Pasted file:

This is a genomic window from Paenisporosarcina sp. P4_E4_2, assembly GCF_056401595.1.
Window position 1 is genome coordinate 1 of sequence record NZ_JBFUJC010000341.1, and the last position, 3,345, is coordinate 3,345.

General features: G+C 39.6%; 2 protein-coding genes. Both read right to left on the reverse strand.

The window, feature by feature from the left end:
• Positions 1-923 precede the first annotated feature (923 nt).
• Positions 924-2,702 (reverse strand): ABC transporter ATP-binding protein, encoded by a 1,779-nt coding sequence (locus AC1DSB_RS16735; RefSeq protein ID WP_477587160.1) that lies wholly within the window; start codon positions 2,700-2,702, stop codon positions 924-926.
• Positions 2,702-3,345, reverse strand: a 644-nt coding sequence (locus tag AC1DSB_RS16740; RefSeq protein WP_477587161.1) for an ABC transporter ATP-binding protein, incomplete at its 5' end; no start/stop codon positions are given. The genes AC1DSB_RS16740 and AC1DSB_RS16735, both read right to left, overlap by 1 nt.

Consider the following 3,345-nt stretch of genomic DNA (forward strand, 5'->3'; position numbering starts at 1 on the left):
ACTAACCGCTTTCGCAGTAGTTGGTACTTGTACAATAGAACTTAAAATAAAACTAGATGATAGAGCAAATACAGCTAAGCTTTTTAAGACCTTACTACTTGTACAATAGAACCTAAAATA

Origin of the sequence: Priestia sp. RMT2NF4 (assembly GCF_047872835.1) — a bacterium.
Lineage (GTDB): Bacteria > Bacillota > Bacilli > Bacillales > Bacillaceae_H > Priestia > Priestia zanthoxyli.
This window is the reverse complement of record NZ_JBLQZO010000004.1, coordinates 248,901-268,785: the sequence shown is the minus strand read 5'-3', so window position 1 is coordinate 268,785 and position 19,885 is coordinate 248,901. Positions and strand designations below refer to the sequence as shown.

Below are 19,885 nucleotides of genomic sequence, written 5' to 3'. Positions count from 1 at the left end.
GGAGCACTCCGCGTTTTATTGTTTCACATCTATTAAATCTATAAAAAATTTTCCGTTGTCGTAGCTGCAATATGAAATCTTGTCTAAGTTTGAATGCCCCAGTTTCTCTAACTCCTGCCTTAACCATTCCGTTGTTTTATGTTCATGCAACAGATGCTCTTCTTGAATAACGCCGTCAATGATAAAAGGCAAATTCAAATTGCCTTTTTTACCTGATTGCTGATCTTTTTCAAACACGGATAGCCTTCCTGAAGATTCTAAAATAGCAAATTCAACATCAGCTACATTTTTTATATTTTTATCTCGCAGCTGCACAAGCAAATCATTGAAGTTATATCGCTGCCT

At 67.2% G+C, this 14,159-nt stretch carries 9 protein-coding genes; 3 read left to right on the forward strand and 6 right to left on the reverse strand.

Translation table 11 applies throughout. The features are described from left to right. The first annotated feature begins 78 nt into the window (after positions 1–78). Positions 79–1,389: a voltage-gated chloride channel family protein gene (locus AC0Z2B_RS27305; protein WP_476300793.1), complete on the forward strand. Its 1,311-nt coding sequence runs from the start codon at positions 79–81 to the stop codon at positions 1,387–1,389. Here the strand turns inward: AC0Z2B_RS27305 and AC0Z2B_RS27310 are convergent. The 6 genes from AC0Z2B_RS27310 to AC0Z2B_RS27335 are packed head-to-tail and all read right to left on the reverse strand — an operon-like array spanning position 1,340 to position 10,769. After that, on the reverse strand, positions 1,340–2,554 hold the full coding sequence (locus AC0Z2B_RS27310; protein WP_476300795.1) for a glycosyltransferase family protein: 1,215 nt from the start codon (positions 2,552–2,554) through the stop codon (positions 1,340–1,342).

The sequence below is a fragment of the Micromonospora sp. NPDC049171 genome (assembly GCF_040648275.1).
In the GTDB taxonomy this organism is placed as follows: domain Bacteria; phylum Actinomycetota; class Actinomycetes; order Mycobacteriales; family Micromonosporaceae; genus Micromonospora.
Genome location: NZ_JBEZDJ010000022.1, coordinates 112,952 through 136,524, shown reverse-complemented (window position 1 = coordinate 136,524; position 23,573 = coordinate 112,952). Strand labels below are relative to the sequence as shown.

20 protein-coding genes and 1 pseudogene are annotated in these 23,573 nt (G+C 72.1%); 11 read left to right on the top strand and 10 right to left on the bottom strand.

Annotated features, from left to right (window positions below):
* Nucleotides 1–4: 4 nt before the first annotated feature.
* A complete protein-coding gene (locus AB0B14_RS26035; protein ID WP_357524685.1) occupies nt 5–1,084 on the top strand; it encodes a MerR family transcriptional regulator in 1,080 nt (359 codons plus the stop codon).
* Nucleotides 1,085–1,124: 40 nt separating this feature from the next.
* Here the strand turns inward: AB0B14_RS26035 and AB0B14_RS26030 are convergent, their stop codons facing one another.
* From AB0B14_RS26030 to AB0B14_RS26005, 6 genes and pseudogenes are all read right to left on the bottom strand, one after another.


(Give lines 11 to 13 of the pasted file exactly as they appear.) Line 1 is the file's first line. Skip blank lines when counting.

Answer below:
Lineage (GTDB): Bacteria > Bacillota > Bacilli > Bacillales > Bacillaceae_H > Priestia > Priestia zanthoxyli.
This window is the reverse complement of record NZ_JBLQZO010000004.1, coordinates 248,901-268,785: the sequence shown is the minus strand read 5'-3', so window position 1 is coordinate 268,785 and position 19,885 is coordinate 248,901. Positions and strand designations below refer to the sequence as shown.

Below are 19,885 nucleotides of genomic sequence, written 5' to 3'. Positions count from 1 at the left end.